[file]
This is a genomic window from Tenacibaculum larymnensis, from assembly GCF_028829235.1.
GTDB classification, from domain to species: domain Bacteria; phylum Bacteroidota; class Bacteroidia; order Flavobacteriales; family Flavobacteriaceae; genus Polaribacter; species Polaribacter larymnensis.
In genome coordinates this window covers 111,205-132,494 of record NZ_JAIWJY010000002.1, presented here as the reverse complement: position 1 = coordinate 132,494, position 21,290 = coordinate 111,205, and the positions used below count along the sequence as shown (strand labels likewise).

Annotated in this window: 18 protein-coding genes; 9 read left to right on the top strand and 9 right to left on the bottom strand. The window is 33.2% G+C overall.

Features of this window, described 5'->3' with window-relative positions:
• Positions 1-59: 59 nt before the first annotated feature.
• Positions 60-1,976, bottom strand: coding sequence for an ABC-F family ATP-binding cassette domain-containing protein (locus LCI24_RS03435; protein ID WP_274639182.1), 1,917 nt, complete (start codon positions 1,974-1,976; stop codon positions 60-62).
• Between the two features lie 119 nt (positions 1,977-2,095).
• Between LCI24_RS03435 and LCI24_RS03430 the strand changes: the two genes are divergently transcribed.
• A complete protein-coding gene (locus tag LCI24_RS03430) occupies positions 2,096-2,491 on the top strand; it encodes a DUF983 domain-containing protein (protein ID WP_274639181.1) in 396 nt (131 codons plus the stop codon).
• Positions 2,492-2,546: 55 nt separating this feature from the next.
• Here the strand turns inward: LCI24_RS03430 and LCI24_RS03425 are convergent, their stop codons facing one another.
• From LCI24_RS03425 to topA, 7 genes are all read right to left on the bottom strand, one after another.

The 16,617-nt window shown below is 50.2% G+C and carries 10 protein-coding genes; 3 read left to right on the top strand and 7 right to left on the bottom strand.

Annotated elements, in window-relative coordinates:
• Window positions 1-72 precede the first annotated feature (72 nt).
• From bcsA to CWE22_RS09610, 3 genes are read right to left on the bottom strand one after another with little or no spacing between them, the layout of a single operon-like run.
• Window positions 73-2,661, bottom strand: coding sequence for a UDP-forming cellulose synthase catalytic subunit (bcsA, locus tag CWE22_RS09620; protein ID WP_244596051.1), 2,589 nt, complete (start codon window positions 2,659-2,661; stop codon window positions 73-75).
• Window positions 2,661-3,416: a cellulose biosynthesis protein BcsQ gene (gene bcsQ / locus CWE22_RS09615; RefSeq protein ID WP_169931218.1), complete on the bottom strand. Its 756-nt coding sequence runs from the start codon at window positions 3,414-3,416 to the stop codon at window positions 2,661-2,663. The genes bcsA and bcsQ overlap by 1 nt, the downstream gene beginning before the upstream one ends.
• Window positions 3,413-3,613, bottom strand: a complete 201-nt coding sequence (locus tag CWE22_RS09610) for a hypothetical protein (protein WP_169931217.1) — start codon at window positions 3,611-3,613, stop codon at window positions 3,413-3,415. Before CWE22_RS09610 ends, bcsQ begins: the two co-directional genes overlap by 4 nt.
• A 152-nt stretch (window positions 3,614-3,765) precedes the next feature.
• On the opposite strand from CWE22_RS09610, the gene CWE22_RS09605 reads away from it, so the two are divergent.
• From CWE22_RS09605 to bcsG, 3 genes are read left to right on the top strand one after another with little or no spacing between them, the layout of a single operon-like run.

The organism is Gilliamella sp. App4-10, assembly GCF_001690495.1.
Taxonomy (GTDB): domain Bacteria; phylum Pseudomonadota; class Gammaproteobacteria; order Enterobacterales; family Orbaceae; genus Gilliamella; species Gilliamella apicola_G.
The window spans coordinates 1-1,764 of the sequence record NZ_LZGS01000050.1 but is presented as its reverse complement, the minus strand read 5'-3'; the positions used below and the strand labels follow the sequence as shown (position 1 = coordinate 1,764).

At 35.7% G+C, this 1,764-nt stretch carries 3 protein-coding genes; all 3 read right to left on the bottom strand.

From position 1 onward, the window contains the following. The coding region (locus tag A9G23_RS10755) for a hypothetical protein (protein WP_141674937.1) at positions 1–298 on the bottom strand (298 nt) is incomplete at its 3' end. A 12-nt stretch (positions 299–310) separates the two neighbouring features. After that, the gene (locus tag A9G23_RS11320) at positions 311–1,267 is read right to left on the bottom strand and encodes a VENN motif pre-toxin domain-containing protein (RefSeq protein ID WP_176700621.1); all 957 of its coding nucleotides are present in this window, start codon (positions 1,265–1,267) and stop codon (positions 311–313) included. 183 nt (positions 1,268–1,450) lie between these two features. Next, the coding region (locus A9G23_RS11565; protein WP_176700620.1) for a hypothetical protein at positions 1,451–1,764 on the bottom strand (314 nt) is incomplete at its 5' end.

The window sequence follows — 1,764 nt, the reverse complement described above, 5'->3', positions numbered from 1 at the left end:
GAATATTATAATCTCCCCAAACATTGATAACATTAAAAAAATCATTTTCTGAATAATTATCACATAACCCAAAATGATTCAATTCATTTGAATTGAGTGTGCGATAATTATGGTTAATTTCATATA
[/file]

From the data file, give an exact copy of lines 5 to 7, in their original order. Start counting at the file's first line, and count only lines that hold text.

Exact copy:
Features of this window, described 5'->3' with window-relative positions:
• Positions 1-59: 59 nt before the first annotated feature.
• Positions 60-1,976, bottom strand: coding sequence for an ABC-F family ATP-binding cassette domain-containing protein (locus LCI24_RS03435; protein ID WP_274639182.1), 1,917 nt, complete (start codon positions 1,974-1,976; stop codon positions 60-62).